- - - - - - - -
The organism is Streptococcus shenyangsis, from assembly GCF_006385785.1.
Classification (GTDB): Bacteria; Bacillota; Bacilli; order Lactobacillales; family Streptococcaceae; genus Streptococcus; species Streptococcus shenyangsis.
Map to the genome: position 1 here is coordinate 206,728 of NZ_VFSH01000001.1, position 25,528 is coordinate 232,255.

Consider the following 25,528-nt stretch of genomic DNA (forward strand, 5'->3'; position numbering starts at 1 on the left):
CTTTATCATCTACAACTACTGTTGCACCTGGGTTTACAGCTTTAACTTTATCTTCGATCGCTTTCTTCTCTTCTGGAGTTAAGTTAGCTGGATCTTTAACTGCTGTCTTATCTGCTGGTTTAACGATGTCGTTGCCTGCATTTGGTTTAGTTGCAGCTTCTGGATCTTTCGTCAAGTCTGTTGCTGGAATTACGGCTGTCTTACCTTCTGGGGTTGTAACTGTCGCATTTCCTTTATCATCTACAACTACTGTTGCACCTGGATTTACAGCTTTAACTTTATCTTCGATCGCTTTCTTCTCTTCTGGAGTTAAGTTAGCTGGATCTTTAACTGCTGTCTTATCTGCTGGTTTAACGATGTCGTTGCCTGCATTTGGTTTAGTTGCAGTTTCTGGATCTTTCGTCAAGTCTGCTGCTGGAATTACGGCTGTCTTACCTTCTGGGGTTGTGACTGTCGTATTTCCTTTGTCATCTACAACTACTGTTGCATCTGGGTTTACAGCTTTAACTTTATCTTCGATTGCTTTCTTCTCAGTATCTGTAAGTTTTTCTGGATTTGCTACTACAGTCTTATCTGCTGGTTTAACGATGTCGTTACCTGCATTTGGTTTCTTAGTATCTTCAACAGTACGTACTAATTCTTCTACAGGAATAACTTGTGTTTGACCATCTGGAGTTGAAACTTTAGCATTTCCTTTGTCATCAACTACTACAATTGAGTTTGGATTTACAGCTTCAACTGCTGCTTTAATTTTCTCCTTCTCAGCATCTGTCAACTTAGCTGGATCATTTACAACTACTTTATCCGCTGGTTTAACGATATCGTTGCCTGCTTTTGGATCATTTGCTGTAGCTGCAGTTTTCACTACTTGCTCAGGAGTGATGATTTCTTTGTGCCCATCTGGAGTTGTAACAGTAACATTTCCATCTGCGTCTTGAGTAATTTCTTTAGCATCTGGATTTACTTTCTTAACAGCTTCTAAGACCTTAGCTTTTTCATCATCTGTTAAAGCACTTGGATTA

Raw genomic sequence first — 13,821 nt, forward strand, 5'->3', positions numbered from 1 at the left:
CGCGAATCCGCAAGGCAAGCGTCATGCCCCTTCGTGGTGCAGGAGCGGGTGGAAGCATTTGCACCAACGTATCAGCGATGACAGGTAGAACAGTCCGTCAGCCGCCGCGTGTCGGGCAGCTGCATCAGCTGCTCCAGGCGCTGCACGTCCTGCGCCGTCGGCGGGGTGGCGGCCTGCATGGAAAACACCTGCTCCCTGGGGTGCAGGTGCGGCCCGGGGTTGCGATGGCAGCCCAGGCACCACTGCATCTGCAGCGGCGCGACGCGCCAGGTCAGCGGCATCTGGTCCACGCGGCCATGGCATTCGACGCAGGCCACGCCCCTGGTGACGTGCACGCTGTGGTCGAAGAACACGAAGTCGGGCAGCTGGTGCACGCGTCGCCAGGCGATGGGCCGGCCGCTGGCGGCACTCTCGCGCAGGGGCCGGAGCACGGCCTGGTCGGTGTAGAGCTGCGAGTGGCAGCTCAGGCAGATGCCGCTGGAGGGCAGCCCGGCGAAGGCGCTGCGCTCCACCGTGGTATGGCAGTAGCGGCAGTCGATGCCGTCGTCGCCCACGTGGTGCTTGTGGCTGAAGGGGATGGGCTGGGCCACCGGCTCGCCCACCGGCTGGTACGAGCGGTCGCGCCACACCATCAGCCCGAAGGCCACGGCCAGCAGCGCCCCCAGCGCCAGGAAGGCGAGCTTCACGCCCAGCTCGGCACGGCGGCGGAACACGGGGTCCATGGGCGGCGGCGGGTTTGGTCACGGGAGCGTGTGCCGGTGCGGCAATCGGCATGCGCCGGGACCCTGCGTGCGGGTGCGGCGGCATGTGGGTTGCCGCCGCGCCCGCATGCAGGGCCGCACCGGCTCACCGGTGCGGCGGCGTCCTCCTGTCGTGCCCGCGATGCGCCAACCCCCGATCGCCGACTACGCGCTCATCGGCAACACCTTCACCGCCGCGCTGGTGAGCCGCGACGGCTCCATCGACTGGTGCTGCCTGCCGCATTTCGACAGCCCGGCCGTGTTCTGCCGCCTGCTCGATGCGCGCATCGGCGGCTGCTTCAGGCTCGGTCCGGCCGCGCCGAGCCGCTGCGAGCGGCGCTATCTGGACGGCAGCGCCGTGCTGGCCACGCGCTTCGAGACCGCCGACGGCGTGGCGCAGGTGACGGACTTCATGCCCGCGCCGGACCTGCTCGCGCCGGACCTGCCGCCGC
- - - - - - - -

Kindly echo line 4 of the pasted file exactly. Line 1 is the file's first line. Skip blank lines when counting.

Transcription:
Consider the following 25,528-nt stretch of genomic DNA (forward strand, 5'->3'; position numbering starts at 1 on the left):